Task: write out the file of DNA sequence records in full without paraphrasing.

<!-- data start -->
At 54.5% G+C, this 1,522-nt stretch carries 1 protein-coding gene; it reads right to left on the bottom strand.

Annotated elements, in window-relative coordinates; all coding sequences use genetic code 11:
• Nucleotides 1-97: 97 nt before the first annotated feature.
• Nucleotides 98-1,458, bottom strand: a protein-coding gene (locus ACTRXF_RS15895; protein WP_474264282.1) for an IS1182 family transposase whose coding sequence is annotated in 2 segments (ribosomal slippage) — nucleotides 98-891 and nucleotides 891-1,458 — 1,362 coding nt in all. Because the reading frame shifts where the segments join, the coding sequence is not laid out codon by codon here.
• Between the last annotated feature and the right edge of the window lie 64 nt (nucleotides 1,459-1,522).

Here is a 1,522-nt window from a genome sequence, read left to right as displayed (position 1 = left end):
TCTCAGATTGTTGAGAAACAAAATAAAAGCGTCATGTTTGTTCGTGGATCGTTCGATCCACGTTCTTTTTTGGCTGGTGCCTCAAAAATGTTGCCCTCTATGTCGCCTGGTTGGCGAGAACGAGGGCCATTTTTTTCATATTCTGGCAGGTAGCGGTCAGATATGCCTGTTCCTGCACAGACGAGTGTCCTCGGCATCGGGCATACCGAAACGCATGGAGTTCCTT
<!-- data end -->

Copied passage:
At 54.5% G+C, this 1,522-nt stretch carries 1 protein-coding gene; it reads right to left on the bottom strand.

Annotated elements, in window-relative coordinates; all coding sequences use genetic code 11:
• Nucleotides 1-97: 97 nt before the first annotated feature.
• Nucleotides 98-1,458, bottom strand: a protein-coding gene (locus ACTRXF_RS15895; protein WP_474264282.1) for an IS1182 family transposase whose coding sequence is annotated in 2 segments (ribosomal slippage) — nucleotides 98-891 and nucleotides 891-1,458 — 1,362 coding nt in all. Because the reading frame shifts where the segments join, the coding sequence is not laid out codon by codon here.
• Between the last annotated feature and the right edge of the window lie 64 nt (nucleotides 1,459-1,522).

Here is a 1,522-nt window from a genome sequence, read left to right as displayed (position 1 = left end):
TCTCAGATTGTTGAGAAACAAAATAAAAGCGTCATGTTTGTTCGTGGATCGTTCGATCCACGTTCTTTTTTGGCTGGTGCCTCAAAAATGTTGCCCTCTATGTCGCCTGGTTGGCGAGAACGAGGGCCATTTTTTTCATATTCTGGCAGGTAGCGGTCAGATATGCCTGTTCCTGCACAGACGAGTGTCCTCGGCATCGGGCATACCGAAACGCATGGAGTTCCTT